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Cold Weather Has a Chilling Influence on Heart Attack and Stroke

Not just cold, but winter lifestyle changes raise cardiac event risk.

This winter season has produced some of most widespread frigid weather in US history and, per a 2013 article in the North American Journal of Medical Sciences there is a clear seasonal increase of adverse cardiovascular and stroke events during the cold winter season. The epidemiological data cited in the article indicates that low temperatures and barometric pressure changes can induce changes in coagulation factors, hormones, and reduced Vitamin D levels. These in turn can lead to hypertension, angina, acute myocardial infarction, stroke, and other adverse cardiac events. Among the other factors recognized were the seasonal changes in lifestyle factors, including reduced regular physical activity and a less healthy diet, which can impact cholesterol levels. 

A man shoveling snow on a sunny day; Unsplash photo

One often noted physical stressor is shoveling snow. Harvard Health reported that shoveling raises heart rate and blood pressure more quickly and dramatically than many other forms of exercise. Further, many sedentary people shovel snow. Also, the deeper the snow to shovel, the more men who are admitted to a hospital  or ultimately died from a heart attack. There was no link observed between snowfall and heart attacks in women.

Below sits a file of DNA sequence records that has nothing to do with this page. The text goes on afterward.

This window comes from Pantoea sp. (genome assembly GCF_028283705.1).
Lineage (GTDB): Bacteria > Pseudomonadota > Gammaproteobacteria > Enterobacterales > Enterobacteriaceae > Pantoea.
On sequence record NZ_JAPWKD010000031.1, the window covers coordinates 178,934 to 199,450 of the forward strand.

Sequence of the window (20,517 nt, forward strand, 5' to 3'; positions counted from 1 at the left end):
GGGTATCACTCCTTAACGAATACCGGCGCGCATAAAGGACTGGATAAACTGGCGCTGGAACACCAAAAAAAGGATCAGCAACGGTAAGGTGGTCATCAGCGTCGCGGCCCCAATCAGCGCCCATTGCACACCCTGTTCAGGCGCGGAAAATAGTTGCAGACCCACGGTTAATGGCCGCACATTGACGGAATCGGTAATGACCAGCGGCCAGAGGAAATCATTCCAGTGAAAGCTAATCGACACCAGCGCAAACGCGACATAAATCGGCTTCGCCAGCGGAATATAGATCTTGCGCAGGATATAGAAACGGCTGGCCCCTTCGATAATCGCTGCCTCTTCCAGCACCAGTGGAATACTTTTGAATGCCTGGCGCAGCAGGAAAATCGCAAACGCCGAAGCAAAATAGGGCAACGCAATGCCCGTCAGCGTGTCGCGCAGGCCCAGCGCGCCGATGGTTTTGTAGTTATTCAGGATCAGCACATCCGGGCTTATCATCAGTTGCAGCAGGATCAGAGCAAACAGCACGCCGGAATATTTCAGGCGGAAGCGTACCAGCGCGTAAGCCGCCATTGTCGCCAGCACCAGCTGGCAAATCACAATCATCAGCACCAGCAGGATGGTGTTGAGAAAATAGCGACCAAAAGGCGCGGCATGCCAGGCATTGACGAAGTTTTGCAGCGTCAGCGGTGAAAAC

When advising patients to remain active during cold weather, clinicians may first want to assess a patient’s condition. One assessment framework included in the evidence-based Lifestyle Medicine Core Competencies Program involves the following 5-steps:

  • Assess
  • Advise
  • Agree to goals, collaboratively set
  • Assist in identifying and overcoming barriers
  • Arrange plan/follow-up,including "physical activity prescriptions"

If specifically advising patients about shoveling snow, Harvard Health recommends:

  • Warming up muscles before starting
  • Shoveling many light loads instead of fewer heavy ones
  • Taking frequent breaks
  • Drinking plenty of water
  • Advising patients to head indoors immediately if their chest starts hurting, s/he feels lightheaded or short of breath, their heart starts racing, or some other physical change makes them nervous
  • If they suspect they are having a heart attack, call 911 or the local emergency number
  • If out of shape or worried about their heart, they should hire someone to do the work
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